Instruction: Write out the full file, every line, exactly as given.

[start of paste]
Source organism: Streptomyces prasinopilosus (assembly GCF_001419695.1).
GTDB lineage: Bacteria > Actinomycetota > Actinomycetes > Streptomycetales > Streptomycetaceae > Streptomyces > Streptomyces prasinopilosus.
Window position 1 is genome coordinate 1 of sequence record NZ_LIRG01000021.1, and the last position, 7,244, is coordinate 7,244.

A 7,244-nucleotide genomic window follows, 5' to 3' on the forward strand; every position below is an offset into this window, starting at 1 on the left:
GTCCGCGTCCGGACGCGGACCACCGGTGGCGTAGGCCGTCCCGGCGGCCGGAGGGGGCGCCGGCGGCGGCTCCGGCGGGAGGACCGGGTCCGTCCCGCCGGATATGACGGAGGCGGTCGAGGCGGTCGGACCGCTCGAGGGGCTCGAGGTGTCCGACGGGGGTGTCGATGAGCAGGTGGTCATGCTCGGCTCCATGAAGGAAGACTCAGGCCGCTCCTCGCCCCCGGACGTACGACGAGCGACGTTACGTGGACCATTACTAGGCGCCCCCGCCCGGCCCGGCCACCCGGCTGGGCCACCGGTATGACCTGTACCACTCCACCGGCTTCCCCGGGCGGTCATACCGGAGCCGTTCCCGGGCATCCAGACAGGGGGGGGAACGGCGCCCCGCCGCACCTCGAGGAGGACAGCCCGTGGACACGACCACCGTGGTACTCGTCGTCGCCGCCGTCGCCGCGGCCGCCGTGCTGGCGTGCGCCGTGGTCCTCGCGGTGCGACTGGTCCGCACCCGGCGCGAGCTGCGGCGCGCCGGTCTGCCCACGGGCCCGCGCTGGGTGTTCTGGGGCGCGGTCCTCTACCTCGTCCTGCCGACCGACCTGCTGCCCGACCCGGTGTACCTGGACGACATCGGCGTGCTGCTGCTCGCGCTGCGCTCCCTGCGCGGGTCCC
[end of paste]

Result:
Source organism: Streptomyces prasinopilosus (assembly GCF_001419695.1).
GTDB lineage: Bacteria > Actinomycetota > Actinomycetes > Streptomycetales > Streptomycetaceae > Streptomyces > Streptomyces prasinopilosus.
Window position 1 is genome coordinate 1 of sequence record NZ_LIRG01000021.1, and the last position, 7,244, is coordinate 7,244.

A 7,244-nucleotide genomic window follows, 5' to 3' on the forward strand; every position below is an offset into this window, starting at 1 on the left:
GTCCGCGTCCGGACGCGGACCACCGGTGGCGTAGGCCGTCCCGGCGGCCGGAGGGGGCGCCGGCGGCGGCTCCGGCGGGAGGACCGGGTCCGTCCCGCCGGATATGACGGAGGCGGTCGAGGCGGTCGGACCGCTCGAGGGGCTCGAGGTGTCCGACGGGGGTGTCGATGAGCAGGTGGTCATGCTCGGCTCCATGAAGGAAGACTCAGGCCGCTCCTCGCCCCCGGACGTACGACGAGCGACGTTACGTGGACCATTACTAGGCGCCCCCGCCCGGCCCGGCCACCCGGCTGGGCCACCGGTATGACCTGTACCACTCCACCGGCTTCCCCGGGCGGTCATACCGGAGCCGTTCCCGGGCATCCAGACAGGGGGGGGAACGGCGCCCCGCCGCACCTCGAGGAGGACAGCCCGTGGACACGACCACCGTGGTACTCGTCGTCGCCGCCGTCGCCGCGGCCGCCGTGCTGGCGTGCGCCGTGGTCCTCGCGGTGCGACTGGTCCGCACCCGGCGCGAGCTGCGGCGCGCCGGTCTGCCCACGGGCCCGCGCTGGGTGTTCTGGGGCGCGGTCCTCTACCTCGTCCTGCCGACCGACCTGCTGCCCGACCCGGTGTACCTGGACGACATCGGCGTGCTGCTGCTCGCGCTGCGCTCCCTGCGCGGGTCCC